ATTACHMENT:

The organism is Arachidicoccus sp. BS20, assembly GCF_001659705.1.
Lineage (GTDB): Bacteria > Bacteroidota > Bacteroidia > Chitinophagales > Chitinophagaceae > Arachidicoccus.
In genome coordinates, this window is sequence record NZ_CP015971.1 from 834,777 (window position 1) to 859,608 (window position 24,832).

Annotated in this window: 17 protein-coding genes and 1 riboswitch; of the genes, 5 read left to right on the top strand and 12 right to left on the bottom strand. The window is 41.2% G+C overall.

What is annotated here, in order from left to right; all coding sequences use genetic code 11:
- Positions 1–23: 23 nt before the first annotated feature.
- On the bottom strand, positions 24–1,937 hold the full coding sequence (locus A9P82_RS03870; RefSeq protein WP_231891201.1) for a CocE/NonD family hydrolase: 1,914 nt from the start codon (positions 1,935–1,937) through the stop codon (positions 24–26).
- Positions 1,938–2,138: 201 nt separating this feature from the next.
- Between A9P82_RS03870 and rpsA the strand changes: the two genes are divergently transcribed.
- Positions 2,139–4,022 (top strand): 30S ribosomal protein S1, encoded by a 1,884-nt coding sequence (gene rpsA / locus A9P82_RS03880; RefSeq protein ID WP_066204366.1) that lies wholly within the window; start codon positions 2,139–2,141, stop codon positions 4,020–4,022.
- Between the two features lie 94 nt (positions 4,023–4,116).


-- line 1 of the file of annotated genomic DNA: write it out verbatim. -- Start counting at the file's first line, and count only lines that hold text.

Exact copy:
The organism is Arachidicoccus sp. BS20, assembly GCF_001659705.1.